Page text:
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Home Beer Q&A: D.C. United goalkeeper Andrew Dykstra’s serious homebrew hobby

Q&A: D.C. United goalkeeper Andrew Dykstra’s serious homebrew hobby

The new starting keeper still finds time to whip up beers like a French toast stout, one-gallon batches at a time.
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Photo courtesy of D.C. United

Photo courtesy of D.C. United

Arizona Cardinals offensive lineman Jared Veldheer proved that professional athletes can still make time for beer drinking (and brewing); we just didn’t know there were so many pro athletes coming home after practice to check the status of their fermenting brews. D.C. United’s goalkeeper, Andrew Dykstra, is one of them. He took over the starting keeper position when Bill Hamid was injured this January, and though he’s now the only thing between an opposing forward and the net, he still finds time for his favorite hobby. We talked with him about what he brews and how it fits into his schedule:

When did you get into beer and homebrewing? 
It goes back to college. My roommate was a chemistry major and out of the blue decided he wanted to make beer. I thought it was really cool and I bragged for months about how we had homemade beer in the fridge. Time passed and I settled down with my wife and one winter she bought me a one-gallon brew kit. We’re in a small apartment in Arlington, so to do one gallons is totally appropriate. My first batch was a stout but it wasn’t very good. When I was trying to rack it, I oxygenated the wort and it was horrible when I bottled it. But I was determined. If I get it wrong, I’m the kind of person who wants to make it right. I’ve been brewing for at least the past two years. I think I’ve done probably over 80 batches and probably at least 60 different styles.

Which styles do you prefer brewing?
When I first started, I was a huge fan of Belgians, specifically triples and dubbles and then I moved into saisons. I did some exploring to see what else I could get away with; my favorite right now is to do a wheat style but use an American yeast and then either spice it or make a fruit beer. One of my best beers, according to all my buddies who try it, is a raspberry American wheat and a similar blackberry American wheat.

How does traveling for games affect your brewing schedule?
The trickiest part is the preseason. We typically go on the road for two straight weeks, then we’re home for another few days and on the road again. It’s great that two weeks is the time [it takes] to ferment a standard beer, so I’ll let a batch ferment while I’m gone and bottle in between. I map out when we’re on the road during the season and home for stretches.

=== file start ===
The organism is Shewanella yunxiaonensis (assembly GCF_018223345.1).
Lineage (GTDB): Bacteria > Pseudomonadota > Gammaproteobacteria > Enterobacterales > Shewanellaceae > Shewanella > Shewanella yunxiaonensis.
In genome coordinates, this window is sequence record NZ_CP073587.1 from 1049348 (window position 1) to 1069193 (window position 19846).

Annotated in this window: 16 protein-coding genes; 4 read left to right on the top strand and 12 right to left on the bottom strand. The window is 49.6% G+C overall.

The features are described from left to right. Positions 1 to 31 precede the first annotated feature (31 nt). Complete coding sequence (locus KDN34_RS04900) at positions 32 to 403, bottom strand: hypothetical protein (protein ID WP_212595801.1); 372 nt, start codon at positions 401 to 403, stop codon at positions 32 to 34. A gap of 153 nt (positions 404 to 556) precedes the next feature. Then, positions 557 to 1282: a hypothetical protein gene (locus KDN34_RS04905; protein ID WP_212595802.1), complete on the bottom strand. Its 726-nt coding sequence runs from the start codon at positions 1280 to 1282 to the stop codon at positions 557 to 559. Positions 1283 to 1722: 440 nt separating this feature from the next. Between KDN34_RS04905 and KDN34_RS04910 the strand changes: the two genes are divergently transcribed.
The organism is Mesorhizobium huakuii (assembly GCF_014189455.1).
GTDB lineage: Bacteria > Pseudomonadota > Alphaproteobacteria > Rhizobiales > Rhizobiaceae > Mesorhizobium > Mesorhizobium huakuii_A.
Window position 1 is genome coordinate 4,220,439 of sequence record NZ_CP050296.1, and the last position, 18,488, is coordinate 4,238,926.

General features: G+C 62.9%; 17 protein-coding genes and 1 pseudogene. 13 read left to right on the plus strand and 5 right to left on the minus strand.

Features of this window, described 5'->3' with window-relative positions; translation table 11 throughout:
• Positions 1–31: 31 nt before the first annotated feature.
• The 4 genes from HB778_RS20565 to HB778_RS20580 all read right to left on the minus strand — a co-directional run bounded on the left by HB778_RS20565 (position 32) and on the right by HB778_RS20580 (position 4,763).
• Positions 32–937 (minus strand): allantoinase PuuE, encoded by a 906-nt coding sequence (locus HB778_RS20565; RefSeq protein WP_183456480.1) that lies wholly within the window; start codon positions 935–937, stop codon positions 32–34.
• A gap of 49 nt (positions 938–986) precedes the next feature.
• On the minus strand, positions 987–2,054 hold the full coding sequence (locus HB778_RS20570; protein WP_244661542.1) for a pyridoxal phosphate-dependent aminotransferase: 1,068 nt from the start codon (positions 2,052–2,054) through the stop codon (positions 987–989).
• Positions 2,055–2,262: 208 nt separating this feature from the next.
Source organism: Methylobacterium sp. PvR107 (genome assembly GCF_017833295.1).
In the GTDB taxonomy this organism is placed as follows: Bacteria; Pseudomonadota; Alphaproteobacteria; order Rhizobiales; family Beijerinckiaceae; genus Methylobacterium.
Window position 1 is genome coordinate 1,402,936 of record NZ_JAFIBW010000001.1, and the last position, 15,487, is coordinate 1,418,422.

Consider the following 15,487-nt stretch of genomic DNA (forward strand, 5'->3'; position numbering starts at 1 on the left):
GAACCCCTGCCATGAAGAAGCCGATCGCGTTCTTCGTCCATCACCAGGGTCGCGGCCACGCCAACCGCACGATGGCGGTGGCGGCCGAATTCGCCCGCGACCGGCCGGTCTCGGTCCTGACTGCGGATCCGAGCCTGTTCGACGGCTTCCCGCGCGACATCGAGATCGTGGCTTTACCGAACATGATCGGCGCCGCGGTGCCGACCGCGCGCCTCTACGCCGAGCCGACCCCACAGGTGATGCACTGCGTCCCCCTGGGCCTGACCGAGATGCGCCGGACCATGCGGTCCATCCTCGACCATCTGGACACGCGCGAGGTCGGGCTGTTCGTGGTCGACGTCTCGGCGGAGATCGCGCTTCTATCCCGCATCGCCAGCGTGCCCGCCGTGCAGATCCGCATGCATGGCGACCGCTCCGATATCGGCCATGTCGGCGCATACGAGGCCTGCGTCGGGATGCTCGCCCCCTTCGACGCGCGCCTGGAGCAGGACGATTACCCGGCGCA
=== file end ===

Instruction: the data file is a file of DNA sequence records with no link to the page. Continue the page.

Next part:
How do you balance drinking beer and being a professional athlete? 
It’s kind of nice that I do one-gallon batches because you get between eight and 10 beers. I’m not just going to crush them in one afternoon because they took me so long to make. So my routine is to get back from training and if I have some downtime, I’ll kick my feet up and have one. When I was a little bit younger, maybe a few years ago, I was like ‘It’s not bad to have a beer per night.’ Especially the night before a game, I wanted to have a beer because I wanted to relax a bit mentally. Now, typically the night before a game, I’m not drinking. I know in “[The Complete Joy of Homebrewing,” Charlie Papazian said that because you’re bottle conditioning homebrews, you’re going to have B vitamins in there that you won’t have with filtered commercial beer, so I was like “That’s neat. If anyone bothers me [about drinking beer], I’m going to use this excuse.”

Do your teammates drink beer with you?
Mostly I share my hobby with my wife; I definitely got her into it, and my brother is getting into it. I’ve tried to get guys on board in the locker room with it, but it’s tough. Especially with the foreign players, they’re like “No, you can’t have alcohol because you’re an athlete.” I’m like “Guys, we’re not taking vodka shots, this is beer. Relax.”

What beers are currently in your fridge? 
I brewed a French Toast Stout; it’s eerily similar to Hardywood Gingerbread Stout. I know Hardywood uses honey and ginger in theirs, but I used vanilla and a little bit of lactose and maple syrup. When I first tried it, it didn’t condition that well, so I put it somewhere warmer in my apartment for two months and when I tried it again after getting back from the first preseason, I was pretty impressed and super excited. Then I just bottled one that I’m calling a Buckleberry. It’s like a blueberry buckle dessert with cinnamon.

Any plans to collaborate with actual breweries?
I’m very interested in doing that. If someone’s gonna buy my homebrew beer for $300 for charity like they did at our recent raffle, imagine what could happen if I scaled up my recipes. It’s kind of in my plans, but I don’t know how to approach those guys.

How’s this coming season looking for you and the team? 
The regular starter just went down with knee surgery, so I’m going to be the guy for a while. I’ve played long enough to where it’s fairly routine, but it’s still really cool that this will be a good year with everyone behind me.

Watch Dykstra brew in this video courtesy of D.C. United:

 

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